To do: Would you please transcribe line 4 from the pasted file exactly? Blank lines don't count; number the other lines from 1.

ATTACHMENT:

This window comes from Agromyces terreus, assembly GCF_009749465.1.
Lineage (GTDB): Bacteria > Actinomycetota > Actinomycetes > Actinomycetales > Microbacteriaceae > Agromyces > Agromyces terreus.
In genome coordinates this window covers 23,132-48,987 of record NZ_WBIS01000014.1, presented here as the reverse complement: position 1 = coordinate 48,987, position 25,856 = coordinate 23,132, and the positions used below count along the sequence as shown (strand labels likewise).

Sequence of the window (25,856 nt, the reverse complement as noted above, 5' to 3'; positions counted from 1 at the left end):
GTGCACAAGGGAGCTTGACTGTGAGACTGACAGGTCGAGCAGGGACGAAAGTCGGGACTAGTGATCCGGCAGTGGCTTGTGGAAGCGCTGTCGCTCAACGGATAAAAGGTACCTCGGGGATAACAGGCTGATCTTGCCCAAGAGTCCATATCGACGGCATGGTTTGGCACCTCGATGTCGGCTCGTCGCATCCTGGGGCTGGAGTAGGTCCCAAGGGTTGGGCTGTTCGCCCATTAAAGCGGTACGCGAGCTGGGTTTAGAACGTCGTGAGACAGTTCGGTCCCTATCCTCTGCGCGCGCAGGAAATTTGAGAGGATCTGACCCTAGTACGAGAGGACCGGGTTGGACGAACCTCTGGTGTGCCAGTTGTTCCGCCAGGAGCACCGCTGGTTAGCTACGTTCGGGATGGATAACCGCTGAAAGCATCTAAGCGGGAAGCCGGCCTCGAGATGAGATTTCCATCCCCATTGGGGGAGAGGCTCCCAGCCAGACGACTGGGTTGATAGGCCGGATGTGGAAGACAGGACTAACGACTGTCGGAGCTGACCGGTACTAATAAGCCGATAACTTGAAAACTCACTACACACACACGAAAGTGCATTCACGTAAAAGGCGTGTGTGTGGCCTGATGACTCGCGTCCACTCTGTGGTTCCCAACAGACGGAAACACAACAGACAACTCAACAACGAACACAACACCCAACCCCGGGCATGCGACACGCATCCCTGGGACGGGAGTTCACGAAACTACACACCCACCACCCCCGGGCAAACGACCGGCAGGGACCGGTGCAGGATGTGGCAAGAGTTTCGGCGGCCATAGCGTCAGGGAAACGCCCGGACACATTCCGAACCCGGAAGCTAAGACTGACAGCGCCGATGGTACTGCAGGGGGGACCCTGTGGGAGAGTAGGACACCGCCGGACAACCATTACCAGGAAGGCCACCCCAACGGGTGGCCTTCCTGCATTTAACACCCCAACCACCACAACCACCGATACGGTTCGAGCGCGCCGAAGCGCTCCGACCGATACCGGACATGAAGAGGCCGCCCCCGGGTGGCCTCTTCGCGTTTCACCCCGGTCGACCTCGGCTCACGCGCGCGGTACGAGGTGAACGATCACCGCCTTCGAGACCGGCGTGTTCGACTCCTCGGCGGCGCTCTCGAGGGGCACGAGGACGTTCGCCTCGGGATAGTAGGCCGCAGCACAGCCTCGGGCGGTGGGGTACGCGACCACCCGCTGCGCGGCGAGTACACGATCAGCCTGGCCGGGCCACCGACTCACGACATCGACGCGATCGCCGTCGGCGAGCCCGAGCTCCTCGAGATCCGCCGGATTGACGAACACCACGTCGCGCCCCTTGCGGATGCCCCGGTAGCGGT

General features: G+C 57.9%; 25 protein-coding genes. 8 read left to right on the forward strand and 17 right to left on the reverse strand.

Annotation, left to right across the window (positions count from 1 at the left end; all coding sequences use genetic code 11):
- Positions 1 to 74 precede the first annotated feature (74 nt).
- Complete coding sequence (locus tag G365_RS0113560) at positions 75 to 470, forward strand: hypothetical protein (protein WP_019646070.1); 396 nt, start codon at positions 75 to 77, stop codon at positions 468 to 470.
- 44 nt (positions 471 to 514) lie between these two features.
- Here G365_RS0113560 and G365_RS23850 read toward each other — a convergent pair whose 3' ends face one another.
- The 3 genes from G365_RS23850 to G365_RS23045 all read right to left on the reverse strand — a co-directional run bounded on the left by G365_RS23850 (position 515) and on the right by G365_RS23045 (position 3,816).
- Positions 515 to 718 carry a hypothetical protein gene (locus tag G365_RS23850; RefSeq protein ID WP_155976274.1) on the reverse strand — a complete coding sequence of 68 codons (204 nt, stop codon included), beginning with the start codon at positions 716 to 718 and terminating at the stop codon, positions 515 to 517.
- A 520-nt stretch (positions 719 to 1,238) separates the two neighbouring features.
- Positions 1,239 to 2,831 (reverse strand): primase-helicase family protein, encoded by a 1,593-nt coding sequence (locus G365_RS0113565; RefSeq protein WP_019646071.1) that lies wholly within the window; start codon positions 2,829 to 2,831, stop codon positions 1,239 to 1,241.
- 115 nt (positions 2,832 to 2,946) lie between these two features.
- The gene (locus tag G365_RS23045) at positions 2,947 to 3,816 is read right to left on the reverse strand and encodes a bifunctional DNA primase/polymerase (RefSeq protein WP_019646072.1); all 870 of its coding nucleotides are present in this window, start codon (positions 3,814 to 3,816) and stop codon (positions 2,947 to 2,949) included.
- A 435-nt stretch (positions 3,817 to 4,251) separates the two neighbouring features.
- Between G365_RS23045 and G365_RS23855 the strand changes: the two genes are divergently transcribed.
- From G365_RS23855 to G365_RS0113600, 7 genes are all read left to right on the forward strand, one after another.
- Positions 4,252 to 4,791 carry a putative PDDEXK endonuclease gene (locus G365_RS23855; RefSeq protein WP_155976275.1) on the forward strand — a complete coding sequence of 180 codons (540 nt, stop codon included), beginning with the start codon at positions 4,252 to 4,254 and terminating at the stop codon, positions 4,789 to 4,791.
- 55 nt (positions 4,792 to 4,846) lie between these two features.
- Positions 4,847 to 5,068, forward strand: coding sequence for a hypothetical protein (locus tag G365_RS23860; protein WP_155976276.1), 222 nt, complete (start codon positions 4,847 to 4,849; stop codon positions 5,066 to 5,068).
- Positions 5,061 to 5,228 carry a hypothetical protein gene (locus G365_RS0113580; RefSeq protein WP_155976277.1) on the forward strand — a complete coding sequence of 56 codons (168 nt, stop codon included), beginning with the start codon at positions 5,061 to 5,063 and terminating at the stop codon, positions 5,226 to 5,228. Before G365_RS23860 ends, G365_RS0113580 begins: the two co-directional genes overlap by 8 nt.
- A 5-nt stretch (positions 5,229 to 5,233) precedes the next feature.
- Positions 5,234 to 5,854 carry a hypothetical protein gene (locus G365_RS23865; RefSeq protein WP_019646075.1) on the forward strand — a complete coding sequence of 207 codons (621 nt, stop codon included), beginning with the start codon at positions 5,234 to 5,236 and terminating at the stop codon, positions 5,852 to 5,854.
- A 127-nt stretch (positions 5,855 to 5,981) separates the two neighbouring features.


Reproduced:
Sequence of the window (25,856 nt, the reverse complement as noted above, 5' to 3'; positions counted from 1 at the left end):